But then even after Pigeons concludes their monster late show around 3 am, music junkies can still wander across the walkway to the Funk’n Jamhouse and find The Nth Power crushing a sensational version of Earth, Wind and Fire’s “Shining Star” for yet another magic moment. The soulful trio of drummer Nikki Glaspie, bassist Nate Edgar, and singer/guitarist Nick Cassarino formed at a late-night jam session at the New Orleans Jazz Fest in 2012, making them a perfect fit for High Sierra.
The trio also led a great set at Big Meadow with multiple guests to start the day billed as “The Gospel According to Nth” (not to mention a Steely Dan tribute set on Saturday night), but it’s here in the final set of the festival that the trio shines the brightest. The band excels at classic funk and soul, but they’ve got their own gems too with uplifting songs like “A New Day” from 2021’s Reverence album and “Only Love” from 2015’s Abundance. Cassarino really shines when he implores listeners to “shine on” during “A New Day”. He also vocalizes a key sentiment that has long pervaded High Sierra when he tells the audience that “We can make this world a better place”, as he encourages everyone to keep the faith that we can still change the world (similar to the sentiment expressed by Femi Kuti at the Grandstand on Saturday.)
And then – wandering out of the Funk’n Jamhouse after The Nth Power has concluded the festival’s schedule – one can still stumble upon more musical transcendence. A person could find a friend during the Nth Power set, start walking toward their campground to hang out, and come across some other festivarians who have set up a little DJ table to spin some tunes. A handful of people are getting down to a groovy electrofunk number where a vocalist sings the memorable lines, “Come on take a ride on the good life baby, You got nothing to lose on the upside, there ain’t no shame in the getdown”. There are about ten people getting down here with psychedelic glow bling, and it feels so good to keep the festivities going.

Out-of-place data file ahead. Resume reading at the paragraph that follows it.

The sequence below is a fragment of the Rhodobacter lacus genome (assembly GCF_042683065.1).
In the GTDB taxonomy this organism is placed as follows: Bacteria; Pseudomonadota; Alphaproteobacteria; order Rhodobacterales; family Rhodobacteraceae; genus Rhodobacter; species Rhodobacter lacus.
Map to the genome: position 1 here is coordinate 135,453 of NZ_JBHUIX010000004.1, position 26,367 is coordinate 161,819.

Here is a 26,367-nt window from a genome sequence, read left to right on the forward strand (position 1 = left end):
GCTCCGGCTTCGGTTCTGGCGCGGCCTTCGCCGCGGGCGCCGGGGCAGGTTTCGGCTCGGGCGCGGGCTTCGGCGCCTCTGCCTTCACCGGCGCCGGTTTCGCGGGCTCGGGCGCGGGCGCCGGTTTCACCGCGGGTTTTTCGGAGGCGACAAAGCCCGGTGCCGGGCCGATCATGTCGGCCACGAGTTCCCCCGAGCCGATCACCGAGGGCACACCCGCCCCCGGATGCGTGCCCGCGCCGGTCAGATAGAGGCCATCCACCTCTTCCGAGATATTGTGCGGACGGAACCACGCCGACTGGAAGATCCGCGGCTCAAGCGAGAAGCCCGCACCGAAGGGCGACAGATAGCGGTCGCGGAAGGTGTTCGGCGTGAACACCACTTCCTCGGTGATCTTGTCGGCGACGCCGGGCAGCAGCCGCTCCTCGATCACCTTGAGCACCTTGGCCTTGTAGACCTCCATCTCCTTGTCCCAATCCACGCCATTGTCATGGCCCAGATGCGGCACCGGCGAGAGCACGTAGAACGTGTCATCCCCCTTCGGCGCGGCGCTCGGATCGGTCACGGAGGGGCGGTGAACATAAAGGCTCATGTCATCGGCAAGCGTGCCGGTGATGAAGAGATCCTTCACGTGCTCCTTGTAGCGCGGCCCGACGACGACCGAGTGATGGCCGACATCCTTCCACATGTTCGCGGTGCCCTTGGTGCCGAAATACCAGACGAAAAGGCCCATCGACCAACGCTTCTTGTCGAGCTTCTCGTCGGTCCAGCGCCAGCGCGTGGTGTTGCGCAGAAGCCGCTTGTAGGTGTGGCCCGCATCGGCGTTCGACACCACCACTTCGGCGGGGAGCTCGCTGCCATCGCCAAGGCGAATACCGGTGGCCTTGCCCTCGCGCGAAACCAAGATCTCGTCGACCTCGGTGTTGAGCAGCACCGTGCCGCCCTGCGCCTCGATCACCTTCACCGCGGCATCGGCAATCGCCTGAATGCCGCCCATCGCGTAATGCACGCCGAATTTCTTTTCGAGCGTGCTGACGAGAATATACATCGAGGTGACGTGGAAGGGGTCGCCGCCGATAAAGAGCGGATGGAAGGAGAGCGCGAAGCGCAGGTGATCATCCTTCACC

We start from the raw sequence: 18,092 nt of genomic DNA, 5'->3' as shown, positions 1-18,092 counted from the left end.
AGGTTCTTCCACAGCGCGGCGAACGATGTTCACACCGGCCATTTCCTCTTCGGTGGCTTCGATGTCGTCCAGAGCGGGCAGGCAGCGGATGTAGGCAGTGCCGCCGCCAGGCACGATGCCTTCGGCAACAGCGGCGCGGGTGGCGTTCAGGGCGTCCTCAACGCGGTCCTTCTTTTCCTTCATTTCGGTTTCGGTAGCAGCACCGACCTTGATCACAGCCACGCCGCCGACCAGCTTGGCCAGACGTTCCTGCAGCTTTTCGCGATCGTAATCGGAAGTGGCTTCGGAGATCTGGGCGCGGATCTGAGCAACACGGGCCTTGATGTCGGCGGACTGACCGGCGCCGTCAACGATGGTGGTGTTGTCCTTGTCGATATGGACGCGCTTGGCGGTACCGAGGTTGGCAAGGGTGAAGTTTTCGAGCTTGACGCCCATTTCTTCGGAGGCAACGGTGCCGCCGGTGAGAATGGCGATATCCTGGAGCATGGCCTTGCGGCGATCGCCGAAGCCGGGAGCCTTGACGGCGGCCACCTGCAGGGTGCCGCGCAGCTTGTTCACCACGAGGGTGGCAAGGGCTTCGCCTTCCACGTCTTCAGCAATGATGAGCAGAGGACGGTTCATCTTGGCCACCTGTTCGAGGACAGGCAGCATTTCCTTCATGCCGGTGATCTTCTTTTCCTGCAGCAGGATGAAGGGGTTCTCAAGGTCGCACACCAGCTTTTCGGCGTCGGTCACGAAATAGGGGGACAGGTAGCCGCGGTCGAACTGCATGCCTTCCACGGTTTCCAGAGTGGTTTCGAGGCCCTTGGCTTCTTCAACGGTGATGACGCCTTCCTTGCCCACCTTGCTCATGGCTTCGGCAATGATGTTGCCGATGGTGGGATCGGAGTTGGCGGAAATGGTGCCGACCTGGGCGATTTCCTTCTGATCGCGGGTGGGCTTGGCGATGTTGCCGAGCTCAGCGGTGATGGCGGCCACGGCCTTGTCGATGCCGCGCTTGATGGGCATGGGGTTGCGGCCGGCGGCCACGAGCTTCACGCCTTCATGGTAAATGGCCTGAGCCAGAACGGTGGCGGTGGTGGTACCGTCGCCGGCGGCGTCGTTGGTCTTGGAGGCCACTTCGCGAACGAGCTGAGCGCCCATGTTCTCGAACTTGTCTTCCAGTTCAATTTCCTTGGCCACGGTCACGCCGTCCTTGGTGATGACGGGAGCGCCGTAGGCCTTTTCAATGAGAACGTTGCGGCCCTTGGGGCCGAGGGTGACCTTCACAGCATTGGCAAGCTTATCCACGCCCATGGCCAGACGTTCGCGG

Googling the lyrics the next day, one learns the song is “Nothing to Lose” by The Floozies (featuring Eric “Benny” Bloom from Lettuce on trumpet) , a duo that had actually played two sets during the festival but ones that had conflicted with Goose on Thursday and with Lebo’s “Solid Gold Late Night” on Friday. And so one of PopMatters’ favorite songs of the weekend comes from an act we missed altogether but now can’t wait to see again – only at High Sierra! (having previously caught The Floozies’ festive aftershow party following Trey Anastasio’s Ghosts of the Forest show at the Berkeley Greek Theater in 2019.)
High Sierra also deserves credit for not selling out beer vending rights to the corporate swill merchants as most festivals have. Sierra Nevada Brewing continues to be the festival’s beer vendor of choice, appropriate on multiple levels with Sierra Nevada Pale Ale remaining a popular choice as it has for three decades since first trending on the Grateful Dead tour in the summer of 1992. It’s a versatile brew that hits the spot day or night, though the festival also features two offerings from Calicraft Brewing with their Coast Kolsch which makes a great daytime refresher, and their Cool Kidz Juicy IPA that hits the spot in the evenings.